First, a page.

The ad, which appeared in the form of an email, went on to state: “In the wake of some mixed messages regarding UK manufactured products and the sourcing of ingredients Id like to take this opportunity to reassure you about our uncompromising approach to quality and value and to explain what has made Healthspan the number one brand.”
Other headlines stated: "UKs No.1 for ..."; "Highest Quality, UK-manufactured products"; "Quality Ingredients"; "Nutrition Expertise"; "Value"; “Privacy" and "Service".
The ASA, a voluntary organisation, took issue with all these claims and told Healthspan the ad must not appear in its current form again.
Healthspan said a combination of its own sales figures and averages of competitors' sales had produced its figures, as well as the leading wholesaler's market share and average vitamin pack sizes.
“They believed that was sufficient substantiation, because of the nature of the data, which meant calculations were necessary to work out relative volumes of products sold by different suppliers,” ASA noted. “They stated actual sales figures did not show the whole picture, because they were a measure of cash rather than volume, and they were making a volume claim.” But ASA dismissed this argument: “We therefore considered the figures provided were not sufficient to substantiate the claim ‘more people buy their vitamins and supplements from Healthspan than any other supplier in the UK’ and concluded that the claim was misleading.”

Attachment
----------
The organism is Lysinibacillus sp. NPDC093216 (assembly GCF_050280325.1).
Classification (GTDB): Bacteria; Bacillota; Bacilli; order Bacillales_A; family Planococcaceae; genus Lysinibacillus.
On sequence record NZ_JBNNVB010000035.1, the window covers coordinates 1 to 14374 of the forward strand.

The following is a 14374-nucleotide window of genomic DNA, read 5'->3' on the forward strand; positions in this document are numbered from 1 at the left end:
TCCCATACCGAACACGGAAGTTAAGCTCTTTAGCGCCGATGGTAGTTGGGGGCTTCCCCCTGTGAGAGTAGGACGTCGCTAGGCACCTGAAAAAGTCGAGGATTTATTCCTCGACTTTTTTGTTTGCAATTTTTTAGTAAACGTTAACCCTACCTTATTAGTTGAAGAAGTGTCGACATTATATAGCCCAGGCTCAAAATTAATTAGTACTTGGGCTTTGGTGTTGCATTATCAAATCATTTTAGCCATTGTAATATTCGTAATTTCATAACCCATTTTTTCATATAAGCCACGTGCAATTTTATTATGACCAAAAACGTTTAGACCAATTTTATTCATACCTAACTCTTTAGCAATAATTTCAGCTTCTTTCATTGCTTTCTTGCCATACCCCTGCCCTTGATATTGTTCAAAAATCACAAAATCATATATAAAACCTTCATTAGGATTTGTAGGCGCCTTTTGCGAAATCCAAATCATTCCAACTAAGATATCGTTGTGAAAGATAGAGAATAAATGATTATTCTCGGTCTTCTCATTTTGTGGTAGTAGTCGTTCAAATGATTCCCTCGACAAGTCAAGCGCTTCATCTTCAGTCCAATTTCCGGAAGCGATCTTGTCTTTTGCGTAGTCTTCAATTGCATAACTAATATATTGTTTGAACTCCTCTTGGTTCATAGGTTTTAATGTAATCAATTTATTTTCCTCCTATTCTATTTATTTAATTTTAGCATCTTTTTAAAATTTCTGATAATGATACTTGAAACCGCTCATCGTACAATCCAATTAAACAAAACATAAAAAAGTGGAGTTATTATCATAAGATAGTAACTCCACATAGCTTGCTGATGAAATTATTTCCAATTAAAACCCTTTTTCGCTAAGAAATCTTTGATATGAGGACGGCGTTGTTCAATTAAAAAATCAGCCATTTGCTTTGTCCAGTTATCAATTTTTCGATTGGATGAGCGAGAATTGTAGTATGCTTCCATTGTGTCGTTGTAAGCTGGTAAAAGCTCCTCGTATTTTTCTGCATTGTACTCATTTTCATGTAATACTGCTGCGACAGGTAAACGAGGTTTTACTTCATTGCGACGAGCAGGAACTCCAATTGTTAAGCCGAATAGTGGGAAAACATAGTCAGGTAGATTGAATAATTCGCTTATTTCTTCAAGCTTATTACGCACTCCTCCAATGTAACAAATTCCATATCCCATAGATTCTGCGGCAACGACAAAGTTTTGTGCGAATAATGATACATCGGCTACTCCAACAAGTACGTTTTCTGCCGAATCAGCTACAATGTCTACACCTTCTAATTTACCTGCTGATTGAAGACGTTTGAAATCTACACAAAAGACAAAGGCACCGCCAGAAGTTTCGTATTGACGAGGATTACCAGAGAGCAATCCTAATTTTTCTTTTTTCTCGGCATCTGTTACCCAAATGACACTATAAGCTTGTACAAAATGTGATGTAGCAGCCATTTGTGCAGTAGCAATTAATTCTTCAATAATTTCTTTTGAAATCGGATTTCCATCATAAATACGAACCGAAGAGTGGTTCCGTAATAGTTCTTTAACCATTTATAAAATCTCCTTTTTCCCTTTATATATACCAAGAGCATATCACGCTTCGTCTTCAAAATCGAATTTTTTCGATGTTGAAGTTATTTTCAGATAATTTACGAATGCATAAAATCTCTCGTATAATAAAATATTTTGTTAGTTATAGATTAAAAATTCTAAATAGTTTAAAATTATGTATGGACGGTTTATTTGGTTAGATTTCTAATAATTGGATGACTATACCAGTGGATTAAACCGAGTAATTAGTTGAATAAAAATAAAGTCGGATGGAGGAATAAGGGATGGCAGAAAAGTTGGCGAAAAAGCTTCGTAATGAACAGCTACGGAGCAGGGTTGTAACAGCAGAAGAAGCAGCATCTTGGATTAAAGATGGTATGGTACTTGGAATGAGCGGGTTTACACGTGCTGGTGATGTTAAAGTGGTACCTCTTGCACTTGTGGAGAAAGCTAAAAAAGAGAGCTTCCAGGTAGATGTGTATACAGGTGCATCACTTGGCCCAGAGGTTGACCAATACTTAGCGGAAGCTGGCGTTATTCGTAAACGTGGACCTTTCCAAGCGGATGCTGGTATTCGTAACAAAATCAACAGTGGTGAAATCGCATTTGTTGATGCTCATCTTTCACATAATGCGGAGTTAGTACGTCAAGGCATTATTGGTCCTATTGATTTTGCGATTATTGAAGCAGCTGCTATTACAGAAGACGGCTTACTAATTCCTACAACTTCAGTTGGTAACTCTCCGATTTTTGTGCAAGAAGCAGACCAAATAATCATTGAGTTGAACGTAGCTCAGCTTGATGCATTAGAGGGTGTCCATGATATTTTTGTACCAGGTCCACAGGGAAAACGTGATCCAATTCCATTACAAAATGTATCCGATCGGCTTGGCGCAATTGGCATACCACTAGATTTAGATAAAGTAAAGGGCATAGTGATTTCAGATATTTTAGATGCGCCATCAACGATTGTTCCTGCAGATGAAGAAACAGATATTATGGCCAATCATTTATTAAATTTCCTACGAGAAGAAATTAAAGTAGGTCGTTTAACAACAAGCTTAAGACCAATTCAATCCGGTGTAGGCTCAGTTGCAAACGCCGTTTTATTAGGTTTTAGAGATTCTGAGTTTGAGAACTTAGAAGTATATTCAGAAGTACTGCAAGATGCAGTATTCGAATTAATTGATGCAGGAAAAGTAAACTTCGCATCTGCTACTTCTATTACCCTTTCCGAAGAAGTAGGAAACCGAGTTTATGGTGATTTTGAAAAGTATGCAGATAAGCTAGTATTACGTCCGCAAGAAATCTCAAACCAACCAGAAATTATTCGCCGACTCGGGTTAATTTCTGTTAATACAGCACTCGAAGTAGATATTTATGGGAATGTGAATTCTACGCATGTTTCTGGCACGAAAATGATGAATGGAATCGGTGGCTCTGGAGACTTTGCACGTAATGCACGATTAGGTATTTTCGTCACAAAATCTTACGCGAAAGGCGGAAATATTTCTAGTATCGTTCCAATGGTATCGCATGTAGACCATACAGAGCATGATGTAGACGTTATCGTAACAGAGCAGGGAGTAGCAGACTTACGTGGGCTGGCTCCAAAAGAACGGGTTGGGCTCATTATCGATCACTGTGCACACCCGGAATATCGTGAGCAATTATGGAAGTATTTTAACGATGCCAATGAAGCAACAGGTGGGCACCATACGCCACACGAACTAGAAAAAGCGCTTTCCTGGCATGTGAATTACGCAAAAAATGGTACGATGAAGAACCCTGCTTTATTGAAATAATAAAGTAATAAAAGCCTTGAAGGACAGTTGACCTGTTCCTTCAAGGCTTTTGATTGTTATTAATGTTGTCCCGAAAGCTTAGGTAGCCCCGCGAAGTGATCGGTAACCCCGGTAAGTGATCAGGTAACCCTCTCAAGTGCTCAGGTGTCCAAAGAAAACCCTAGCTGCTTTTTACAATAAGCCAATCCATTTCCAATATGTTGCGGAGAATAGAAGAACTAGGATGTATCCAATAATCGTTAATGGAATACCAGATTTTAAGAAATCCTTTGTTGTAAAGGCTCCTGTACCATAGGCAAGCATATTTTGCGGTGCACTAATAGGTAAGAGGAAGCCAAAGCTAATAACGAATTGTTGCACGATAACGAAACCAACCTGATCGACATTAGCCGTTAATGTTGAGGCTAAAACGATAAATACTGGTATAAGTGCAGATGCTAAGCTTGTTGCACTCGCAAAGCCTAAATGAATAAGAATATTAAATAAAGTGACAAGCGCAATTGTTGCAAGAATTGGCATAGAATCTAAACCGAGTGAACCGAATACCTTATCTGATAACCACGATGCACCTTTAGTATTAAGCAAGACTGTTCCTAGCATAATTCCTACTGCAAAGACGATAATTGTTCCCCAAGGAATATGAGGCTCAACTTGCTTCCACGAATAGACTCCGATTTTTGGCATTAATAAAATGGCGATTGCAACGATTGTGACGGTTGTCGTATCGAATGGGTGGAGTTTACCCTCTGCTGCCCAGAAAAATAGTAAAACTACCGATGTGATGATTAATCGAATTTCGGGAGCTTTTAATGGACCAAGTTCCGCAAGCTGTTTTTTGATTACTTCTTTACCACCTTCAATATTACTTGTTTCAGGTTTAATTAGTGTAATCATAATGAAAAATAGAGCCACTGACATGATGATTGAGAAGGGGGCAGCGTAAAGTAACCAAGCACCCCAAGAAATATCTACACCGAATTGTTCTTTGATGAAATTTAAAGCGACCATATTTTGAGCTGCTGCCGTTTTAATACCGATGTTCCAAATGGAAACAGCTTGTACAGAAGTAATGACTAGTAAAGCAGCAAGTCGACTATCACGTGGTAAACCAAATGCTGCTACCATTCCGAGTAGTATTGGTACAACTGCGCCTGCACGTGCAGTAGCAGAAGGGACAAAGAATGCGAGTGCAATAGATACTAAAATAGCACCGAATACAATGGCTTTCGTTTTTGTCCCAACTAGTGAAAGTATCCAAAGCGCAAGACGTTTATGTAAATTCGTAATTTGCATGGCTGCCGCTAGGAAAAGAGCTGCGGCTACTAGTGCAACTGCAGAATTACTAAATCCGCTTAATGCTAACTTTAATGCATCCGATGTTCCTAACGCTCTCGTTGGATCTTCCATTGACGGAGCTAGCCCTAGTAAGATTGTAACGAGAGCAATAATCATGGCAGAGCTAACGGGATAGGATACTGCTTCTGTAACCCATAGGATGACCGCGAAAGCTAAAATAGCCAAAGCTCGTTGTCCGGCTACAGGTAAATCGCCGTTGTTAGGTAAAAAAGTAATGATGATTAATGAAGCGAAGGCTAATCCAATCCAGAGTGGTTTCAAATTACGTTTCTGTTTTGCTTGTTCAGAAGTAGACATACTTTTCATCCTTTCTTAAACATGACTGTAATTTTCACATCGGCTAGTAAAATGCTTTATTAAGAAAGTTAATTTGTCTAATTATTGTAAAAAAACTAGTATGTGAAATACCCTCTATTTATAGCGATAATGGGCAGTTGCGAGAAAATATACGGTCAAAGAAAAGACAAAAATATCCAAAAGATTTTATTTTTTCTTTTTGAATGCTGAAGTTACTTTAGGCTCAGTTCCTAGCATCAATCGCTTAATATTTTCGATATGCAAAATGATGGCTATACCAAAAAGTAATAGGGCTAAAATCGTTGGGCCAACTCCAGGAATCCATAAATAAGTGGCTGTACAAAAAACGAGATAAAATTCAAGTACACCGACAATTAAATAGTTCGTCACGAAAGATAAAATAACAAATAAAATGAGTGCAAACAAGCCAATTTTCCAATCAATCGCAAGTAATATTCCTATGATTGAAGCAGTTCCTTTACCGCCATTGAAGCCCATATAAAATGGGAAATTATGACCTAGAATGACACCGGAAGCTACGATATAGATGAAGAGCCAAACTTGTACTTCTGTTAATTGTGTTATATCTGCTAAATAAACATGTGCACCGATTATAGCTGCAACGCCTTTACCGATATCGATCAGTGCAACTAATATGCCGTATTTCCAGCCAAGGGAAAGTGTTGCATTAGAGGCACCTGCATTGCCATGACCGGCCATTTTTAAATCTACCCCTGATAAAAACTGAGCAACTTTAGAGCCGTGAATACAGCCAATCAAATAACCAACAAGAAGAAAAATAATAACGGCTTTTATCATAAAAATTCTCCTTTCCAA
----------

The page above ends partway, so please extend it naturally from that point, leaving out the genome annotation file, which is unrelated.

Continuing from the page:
POM Wonderful case
ASA recently ruled against a POM Wonderful ad that contained a bottle of the juice of global pomegranate juice leader, POM Wonderful, and a cut hangman's noose.
ASA said the ad must not appear again in its current form, after it received 23 complaints from the public. A POM Wonderful UK spokesperson told NutraIngredients.com the ads were pulled late last year.
The POM Wonderful superjuice ad contained the phrase: "Cheat death. The antioxidant power of pomegranate juice", and while ASA acknowledged there was no intention on the part of Pom Wonderful to deliberately mislead or “make an objective claim about longer life”, it still found the ad problematic.
“We concluded that the claim was ambiguous and if read as a health claim, rather than an obvious untruth, it was capable of objective substantiation,” ASA ruled.
“We considered the evidence submitted by POM Wonderful to support the antioxidant benefits of pomegranate juice but concluded that it fell short of showing any direct relation between consuming the product and a longer life.”